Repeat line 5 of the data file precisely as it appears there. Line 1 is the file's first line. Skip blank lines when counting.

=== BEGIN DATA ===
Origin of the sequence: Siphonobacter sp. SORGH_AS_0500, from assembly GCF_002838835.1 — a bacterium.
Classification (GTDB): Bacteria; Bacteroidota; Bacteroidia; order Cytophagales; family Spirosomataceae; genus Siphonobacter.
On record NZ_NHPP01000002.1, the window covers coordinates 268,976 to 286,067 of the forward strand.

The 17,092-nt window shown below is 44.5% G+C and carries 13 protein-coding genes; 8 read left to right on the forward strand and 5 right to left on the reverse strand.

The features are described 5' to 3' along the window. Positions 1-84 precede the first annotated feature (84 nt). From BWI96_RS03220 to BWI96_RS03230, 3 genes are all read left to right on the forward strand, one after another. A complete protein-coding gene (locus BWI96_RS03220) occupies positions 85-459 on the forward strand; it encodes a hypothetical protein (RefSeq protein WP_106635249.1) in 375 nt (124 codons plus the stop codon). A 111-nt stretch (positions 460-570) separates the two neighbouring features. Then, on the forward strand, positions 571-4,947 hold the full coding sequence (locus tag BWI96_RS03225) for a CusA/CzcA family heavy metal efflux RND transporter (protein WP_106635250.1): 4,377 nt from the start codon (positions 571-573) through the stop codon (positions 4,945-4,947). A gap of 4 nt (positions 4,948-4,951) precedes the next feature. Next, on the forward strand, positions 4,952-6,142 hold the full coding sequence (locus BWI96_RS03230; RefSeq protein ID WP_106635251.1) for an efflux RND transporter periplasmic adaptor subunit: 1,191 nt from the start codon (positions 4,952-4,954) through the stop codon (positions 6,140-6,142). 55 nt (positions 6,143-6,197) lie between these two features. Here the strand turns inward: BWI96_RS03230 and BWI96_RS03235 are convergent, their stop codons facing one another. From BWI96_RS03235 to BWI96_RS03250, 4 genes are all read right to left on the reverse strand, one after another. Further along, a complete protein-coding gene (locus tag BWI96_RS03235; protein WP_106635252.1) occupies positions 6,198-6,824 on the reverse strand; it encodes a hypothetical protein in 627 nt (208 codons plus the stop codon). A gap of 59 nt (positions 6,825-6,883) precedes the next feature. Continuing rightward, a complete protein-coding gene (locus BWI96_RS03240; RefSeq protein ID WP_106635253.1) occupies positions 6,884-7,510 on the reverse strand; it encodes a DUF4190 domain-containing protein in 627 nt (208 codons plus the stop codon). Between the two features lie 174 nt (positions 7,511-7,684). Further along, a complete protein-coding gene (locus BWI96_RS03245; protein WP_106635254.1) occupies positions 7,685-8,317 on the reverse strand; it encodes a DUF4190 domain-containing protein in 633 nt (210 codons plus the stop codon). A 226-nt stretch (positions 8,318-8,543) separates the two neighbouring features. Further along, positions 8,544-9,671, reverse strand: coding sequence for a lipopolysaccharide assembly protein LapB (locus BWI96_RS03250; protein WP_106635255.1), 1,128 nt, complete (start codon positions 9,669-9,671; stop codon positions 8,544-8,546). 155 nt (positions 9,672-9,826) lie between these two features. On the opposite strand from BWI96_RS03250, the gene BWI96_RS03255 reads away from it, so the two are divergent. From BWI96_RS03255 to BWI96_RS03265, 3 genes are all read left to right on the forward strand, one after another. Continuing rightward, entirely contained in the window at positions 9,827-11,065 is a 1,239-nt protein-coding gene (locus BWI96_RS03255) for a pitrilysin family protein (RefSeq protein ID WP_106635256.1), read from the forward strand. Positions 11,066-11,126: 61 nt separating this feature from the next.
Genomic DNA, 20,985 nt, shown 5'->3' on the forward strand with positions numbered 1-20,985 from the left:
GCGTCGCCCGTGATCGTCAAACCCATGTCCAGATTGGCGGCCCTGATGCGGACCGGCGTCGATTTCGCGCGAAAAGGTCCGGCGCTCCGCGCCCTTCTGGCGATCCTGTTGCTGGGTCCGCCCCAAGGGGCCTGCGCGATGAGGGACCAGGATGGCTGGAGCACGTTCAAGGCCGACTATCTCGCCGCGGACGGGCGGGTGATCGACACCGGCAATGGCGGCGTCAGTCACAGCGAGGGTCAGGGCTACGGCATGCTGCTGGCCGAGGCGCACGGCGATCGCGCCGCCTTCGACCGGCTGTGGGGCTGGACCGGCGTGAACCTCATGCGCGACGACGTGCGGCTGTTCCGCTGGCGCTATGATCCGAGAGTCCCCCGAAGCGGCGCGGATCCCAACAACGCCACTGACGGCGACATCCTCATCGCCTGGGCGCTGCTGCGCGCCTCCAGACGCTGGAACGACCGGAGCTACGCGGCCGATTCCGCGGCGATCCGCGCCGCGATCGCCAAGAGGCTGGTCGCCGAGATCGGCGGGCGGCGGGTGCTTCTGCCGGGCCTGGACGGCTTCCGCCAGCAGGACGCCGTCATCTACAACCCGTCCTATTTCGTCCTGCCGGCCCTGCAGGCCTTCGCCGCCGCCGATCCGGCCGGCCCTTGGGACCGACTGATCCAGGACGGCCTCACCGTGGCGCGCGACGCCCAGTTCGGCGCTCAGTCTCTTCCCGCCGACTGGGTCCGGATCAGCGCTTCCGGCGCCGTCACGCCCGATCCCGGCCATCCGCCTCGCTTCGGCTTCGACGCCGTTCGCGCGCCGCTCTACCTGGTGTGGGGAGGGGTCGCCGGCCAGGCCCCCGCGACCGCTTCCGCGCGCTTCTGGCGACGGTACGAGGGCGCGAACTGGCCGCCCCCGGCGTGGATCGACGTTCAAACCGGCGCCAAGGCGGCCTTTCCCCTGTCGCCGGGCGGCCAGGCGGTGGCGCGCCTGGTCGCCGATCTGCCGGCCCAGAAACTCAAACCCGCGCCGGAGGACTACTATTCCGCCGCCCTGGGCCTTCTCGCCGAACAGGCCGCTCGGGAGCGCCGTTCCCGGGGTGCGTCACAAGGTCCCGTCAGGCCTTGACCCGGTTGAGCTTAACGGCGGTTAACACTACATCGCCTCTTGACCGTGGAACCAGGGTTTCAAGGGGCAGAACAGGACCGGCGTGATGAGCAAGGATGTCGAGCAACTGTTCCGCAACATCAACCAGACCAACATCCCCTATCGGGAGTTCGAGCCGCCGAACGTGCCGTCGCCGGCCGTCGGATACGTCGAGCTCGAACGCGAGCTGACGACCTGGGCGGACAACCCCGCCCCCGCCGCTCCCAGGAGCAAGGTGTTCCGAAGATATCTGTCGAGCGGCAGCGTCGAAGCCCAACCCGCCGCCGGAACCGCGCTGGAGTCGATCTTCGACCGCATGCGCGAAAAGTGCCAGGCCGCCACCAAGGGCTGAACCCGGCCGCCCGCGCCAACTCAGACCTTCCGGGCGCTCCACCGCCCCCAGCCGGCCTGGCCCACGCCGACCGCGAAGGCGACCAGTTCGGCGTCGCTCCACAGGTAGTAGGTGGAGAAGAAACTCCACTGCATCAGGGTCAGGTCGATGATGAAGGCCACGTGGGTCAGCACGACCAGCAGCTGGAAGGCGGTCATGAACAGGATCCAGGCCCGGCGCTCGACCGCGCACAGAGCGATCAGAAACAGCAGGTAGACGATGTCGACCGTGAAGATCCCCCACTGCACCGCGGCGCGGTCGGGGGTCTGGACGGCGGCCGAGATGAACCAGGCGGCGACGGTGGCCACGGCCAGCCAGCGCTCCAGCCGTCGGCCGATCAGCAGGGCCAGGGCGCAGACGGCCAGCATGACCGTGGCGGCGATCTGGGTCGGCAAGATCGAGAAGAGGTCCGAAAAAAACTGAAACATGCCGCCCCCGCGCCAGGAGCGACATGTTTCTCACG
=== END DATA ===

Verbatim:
The features are described 5' to 3' along the window. Positions 1-84 precede the first annotated feature (84 nt). From BWI96_RS03220 to BWI96_RS03230, 3 genes are all read left to right on the forward strand, one after another. A complete protein-coding gene (locus BWI96_RS03220) occupies positions 85-459 on the forward strand; it encodes a hypothetical protein (RefSeq protein WP_106635249.1) in 375 nt (124 codons plus the stop codon). A 111-nt stretch (positions 460-570) separates the two neighbouring features. Then, on the forward strand, positions 571-4,947 hold the full coding sequence (locus tag BWI96_RS03225) for a CusA/CzcA family heavy metal efflux RND transporter (protein WP_106635250.1): 4,377 nt from the start codon (positions 571-573) through the stop codon (positions 4,945-4,947). A gap of 4 nt (positions 4,948-4,951) precedes the next feature. Next, on the forward strand, positions 4,952-6,142 hold the full coding sequence (locus BWI96_RS03230; RefSeq protein ID WP_106635251.1) for an efflux RND transporter periplasmic adaptor subunit: 1,191 nt from the start codon (positions 4,952-4,954) through the stop codon (positions 6,140-6,142). 55 nt (positions 6,143-6,197) lie between these two features. Here the strand turns inward: BWI96_RS03230 and BWI96_RS03235 are convergent, their stop codons facing one another. From BWI96_RS03235 to BWI96_RS03250, 4 genes are all read right to left on the reverse strand, one after another. Further along, a complete protein-coding gene (locus tag BWI96_RS03235; protein WP_106635252.1) occupies positions 6,198-6,824 on the reverse strand; it encodes a hypothetical protein in 627 nt (208 codons plus the stop codon). A gap of 59 nt (positions 6,825-6,883) precedes the next feature. Continuing rightward, a complete protein-coding gene (locus BWI96_RS03240; RefSeq protein ID WP_106635253.1) occupies positions 6,884-7,510 on the reverse strand; it encodes a DUF4190 domain-containing protein in 627 nt (208 codons plus the stop codon). Between the two features lie 174 nt (positions 7,511-7,684). Further along, a complete protein-coding gene (locus BWI96_RS03245; protein WP_106635254.1) occupies positions 7,685-8,317 on the reverse strand; it encodes a DUF4190 domain-containing protein in 633 nt (210 codons plus the stop codon). A 226-nt stretch (positions 8,318-8,543) separates the two neighbouring features. Further along, positions 8,544-9,671, reverse strand: coding sequence for a lipopolysaccharide assembly protein LapB (locus BWI96_RS03250; protein WP_106635255.1), 1,128 nt, complete (start codon positions 9,669-9,671; stop codon positions 8,544-8,546). 155 nt (positions 9,672-9,826) lie between these two features. On the opposite strand from BWI96_RS03250, the gene BWI96_RS03255 reads away from it, so the two are divergent. From BWI96_RS03255 to BWI96_RS03265, 3 genes are all read left to right on the forward strand, one after another. Continuing rightward, entirely contained in the window at positions 9,827-11,065 is a 1,239-nt protein-coding gene (locus BWI96_RS03255) for a pitrilysin family protein (RefSeq protein ID WP_106635256.1), read from the forward strand. Positions 11,066-11,126: 61 nt separating this feature from the next.